Mind-Warm-Ups Vector Spaces

Ultimate Space = S
si = arbitrary partition of S
Δsi = infinitesimal si, that is limit of si as it tends to zero.
pi = arbitrary point in S = Δsi

Problem 21: let X and Y be linear spaces (vector spaces) of the same field F, and α1, α2 scalars in F. What criteria determine whether or not a transformation T from X into Y is a linear transformation (also called a linear operator)?
Ans: if T is a linear transformation, the following condition must hold:
T(α1x1 + α2x2) = α1T(x1) + α2T(x2)

Problem 22: let X and Y be linear spaces over the same field F. The dimension of X is n; the dimension of Y is m. If m = n, then X and Y are isomorphic. True or False?
Ans: True. If the linear transformation T(x) = 0 implies x = 0, then T is a one-to-one linear transformation. If T is a one-to-one linear transformation from the linear space X into the linear space Y, then X and Y are isomorphic and have equal dimensions.

Problem 23: identify the following space:
W = {x ∈ X:T(x) = 0}; where T is a linear transformation from the linear space X into the linear space Y.
Ans: W is a subspace of X and it is called the null space or kernel of T.

Problem 24 : is the transformation T(x,y) = (x, -y) from V2(R) into V2(R) a linear transformation?
Ans: let u1 = (x1, y1);
and u2 = (x2, y2) in the domain of T. Let a , b be scalars in the real field R.
au1 = a(x1, y1); bu2 = b(x2, y2)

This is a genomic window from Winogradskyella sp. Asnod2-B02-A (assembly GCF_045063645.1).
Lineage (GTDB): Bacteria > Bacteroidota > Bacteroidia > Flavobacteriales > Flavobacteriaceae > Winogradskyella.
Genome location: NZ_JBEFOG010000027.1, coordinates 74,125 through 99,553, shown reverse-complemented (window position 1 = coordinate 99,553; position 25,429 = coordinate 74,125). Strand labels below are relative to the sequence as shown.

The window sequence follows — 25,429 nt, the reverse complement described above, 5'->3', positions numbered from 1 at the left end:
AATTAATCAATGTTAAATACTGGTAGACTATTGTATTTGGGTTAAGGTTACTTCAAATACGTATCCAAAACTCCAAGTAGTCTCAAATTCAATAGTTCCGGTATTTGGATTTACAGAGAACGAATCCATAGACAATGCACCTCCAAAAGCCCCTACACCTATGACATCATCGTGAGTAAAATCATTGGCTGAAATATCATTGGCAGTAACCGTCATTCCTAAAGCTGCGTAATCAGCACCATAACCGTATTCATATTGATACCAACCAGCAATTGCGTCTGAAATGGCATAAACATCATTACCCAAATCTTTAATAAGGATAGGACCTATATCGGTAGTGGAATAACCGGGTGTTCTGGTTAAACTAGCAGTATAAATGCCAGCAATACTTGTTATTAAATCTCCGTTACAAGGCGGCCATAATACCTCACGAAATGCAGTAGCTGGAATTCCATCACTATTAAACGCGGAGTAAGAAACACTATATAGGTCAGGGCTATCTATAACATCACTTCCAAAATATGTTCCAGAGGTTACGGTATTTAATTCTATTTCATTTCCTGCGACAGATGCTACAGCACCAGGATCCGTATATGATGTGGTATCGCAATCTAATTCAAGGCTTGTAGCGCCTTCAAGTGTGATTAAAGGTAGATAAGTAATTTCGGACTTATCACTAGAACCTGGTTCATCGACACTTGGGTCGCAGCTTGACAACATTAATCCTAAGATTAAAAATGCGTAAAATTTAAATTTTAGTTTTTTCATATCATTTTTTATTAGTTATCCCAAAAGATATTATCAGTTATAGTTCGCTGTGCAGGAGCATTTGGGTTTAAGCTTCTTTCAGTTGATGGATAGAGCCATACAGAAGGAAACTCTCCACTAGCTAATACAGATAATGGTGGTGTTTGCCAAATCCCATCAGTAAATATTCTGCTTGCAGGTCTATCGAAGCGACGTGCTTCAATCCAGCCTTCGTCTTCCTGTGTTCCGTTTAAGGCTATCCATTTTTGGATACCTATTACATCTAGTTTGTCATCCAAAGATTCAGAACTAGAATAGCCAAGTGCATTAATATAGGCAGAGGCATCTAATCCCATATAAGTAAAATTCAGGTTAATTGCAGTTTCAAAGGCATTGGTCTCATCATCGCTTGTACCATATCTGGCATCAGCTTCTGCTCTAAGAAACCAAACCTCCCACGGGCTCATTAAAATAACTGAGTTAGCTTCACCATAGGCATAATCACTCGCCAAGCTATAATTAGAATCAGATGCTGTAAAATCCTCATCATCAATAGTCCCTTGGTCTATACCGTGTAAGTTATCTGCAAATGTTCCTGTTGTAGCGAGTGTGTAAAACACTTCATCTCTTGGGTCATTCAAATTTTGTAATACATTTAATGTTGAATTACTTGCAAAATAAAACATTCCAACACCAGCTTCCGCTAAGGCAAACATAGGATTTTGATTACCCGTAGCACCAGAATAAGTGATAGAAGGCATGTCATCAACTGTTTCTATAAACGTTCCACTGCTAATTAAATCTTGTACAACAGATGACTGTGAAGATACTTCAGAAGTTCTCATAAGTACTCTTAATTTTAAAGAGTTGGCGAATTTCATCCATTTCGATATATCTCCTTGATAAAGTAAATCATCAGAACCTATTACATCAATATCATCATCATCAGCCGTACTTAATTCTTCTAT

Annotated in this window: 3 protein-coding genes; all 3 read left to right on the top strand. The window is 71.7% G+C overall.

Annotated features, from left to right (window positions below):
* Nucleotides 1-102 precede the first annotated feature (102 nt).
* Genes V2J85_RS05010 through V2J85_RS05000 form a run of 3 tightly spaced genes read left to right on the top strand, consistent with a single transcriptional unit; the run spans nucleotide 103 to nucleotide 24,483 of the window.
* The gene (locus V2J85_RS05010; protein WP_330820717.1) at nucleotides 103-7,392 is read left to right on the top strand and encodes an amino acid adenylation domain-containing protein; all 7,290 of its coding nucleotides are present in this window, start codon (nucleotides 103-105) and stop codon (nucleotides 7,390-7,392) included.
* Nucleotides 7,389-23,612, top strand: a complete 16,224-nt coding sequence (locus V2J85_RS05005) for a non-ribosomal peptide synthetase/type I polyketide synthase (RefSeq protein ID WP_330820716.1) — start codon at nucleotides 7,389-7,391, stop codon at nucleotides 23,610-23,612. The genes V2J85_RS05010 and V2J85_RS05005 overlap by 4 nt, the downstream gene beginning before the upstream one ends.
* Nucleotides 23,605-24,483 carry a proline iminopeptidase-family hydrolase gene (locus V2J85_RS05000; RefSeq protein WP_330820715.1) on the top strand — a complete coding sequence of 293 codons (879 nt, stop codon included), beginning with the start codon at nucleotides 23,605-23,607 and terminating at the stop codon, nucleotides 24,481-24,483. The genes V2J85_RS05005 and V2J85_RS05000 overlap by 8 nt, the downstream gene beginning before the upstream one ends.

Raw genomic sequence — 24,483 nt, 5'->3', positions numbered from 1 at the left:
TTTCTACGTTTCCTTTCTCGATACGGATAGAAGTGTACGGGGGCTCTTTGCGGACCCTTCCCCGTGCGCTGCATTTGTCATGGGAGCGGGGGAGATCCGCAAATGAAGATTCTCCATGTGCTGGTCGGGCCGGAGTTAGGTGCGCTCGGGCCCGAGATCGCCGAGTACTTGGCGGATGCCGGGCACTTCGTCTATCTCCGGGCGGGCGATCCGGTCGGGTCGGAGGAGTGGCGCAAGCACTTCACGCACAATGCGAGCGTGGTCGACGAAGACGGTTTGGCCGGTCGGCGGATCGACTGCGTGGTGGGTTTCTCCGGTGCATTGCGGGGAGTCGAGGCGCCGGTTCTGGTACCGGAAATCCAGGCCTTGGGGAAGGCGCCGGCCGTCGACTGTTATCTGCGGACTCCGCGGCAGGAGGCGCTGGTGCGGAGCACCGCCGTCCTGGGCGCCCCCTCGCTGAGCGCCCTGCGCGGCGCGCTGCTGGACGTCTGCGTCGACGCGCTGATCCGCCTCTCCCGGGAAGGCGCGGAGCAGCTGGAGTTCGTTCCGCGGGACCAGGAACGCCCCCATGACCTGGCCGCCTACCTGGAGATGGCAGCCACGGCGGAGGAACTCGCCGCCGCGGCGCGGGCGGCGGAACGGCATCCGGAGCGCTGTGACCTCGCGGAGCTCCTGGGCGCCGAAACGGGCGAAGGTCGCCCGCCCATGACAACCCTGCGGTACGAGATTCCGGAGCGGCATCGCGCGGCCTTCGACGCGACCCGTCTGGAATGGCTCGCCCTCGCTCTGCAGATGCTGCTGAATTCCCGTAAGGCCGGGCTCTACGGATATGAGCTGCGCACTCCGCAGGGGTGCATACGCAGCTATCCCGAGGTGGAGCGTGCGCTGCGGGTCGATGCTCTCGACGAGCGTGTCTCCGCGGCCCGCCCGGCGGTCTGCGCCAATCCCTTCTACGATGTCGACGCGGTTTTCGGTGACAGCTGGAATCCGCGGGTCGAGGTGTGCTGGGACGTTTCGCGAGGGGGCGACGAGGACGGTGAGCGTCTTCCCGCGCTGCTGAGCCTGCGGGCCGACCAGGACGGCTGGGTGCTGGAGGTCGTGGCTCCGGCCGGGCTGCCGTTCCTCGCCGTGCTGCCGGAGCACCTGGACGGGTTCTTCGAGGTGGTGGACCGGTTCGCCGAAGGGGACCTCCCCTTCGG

T(au1 + bu2) = (ax1 + bx2 - ay1 - by2)
aT(u1) + bT(u2) = (ax1 + bx2 - ay1 - by2)
Therefore; T is a linear transformation. This is a straight forward approach. A conceptual approach is as follows:
Let u = (x,y); T(x,y) = T(u) = Au
T(au1 + bu2) = A(au1 + bu2)
=aAu1 + bAu2 = aT(u1) + bT(u2)
Therefore, T is a linear transformation. T(u) is the reflection of u in the x axis. In linear algebra, A is a matrice. We shall see it again in the concept of Identity.

Problem 25 : what is an Identity transformation?
Ans: if T(u) = u is a linear transformation and its domain and its range are equal, then T is called an identity transformation.

Problem 26: let T be a linear transformation from Vn(R) into Vn(R) such that v = T(u), where u is a vector from the domain of T and v is a vector from the range of T.
(i) what is the inverse transformation T-1 of T?
(ii) Is T-1 a linear transformation?
Ans: (i) u = T-1(v). The domain of T, u is the range of T-1 and the range of T is the domain of T-1.
(ii) try it.

Problem 27: if T is a linear transformation from R1 to R1 what is a general expression for T?
Ans: T(x) = cx.

Problem 28: is the transformation T(x,y) = (x, 3y) from R2 to R2 a linear transformation?
Ans: yes. If the vector u =(x,y), there is an A for which T(u) =Au. Therefore T is a linear transformation. The vertical points are expanded by 3. This problem is an example of a 2-dimensional scaling transformation.

Problem 29: the dot or scalar product of the pair of vectors u = u1,...un; and v = v1,...vn; in Vn(R) is defined as u.v = u1v1 + u2v2...+ unvn = |u||v|cosθ, where θ is the angle between them. Show that the standard basis i = (1,0,0), j = (0,1,0) and k = (0,0,1) of V3(R) are mutually perpendicular.
Ans: try it. Hint: determine that the dot product for each pair of basis = 0, then equate |u||v|cosθ to 0.

Problem 30: if T is the transformation T(x,y) = (xcosθ + ysinθ, xsinθ + ycosθ) from R2 to R2 (θ in radians). What type of transformation is T and is T a linear transformation?
Ans: T is a rotation of a vector u in R2, θ degrees counterclockwise about the y axis. Yes T is a linear transformation. Solution will be clear after familiarization with matrices.

Peter Oye Sagay